Poetry and Wellbeing an introduction

 In Poetry

Poetry is self-expression.  Whether you are writing about your deep inner feelings, or a vase on the windowsill, you are expressing yourself.  Your thoughts and reflections about your emotions, or the way you view those flowers, that windowsill.


Expressing yourself has long been studied and considered a way to relieve stress, trauma, and emotional turbulence.  We are told that “talking helps” and that “getting things off our chest” can make us feel better.  Writing is a form of speech.  With the rise of popular poets and the surge in poetry sales, we can see for ourselves how poetry acts as part of a conversation.  We do not write into a void.  We write, and the words are echoed back to us.  We write, and we connect with others.  Connection is vital.  It grounds us in our own moment.  It helps us to reach out.  For some of us, writing can feel easier than talking.  Poetry lets us know that this is okay.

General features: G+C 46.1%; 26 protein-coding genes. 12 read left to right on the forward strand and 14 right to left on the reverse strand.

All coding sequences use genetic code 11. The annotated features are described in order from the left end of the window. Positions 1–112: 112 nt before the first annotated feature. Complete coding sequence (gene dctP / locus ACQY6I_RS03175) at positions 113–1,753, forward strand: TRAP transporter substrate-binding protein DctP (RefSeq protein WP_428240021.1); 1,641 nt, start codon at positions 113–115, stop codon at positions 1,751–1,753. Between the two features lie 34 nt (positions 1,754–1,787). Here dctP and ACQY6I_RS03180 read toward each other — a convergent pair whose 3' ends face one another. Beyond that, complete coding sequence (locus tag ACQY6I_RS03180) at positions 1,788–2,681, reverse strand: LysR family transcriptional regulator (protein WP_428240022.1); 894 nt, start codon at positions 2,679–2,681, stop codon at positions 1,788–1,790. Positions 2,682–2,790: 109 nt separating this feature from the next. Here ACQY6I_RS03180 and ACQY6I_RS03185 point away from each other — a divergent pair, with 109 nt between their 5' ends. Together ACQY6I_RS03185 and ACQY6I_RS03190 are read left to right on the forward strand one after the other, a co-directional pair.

Your poetry doesn’t need to be a masterpiece to help you.  It doesn’t need to be perfect to inspire others.  In the blog posts to follow, we look at the techniques and the craft of writing.  But there is value in every poem you write.  You can write about feelings, or thoughts, or images/ memories/ moments.  The act of writing is also an act of capturing something essential and, as a poet, you are lucky in being able to do this.


Writing, like talking, can be a difficult process.  It can be painful.  It can open doors you’d rather leave closed.  But it can also be playful, and enjoyable, and fun.  It’s not all serious, and it’s not all doom and gloom.  You can enjoy yourself writing, lose yourself in language, entertain yourself and others.  Your poetry can make others laugh, if you want.  Your poetry can be silly.  Your poetry can be anything you want.  This is the magic of words.


Along with acting as a release for pain, poetry can also settle you in moments of peace or happiness.  It can allow you to see something positive- really see it- and focus yourself on it.


In this series we will explore the ways in which poetry can ground you in the present moment.  We will look at the therapeutic value of naming and describing your feelings.  We will explore the relationship between writer and reader: the ways in which not only writing, but also reading and relating to poetry, can meet our need to relate with others.  And we will review the techniques and skills used in creating a poem, and how these can affect the way that the poem makes you, or your reader, feel.



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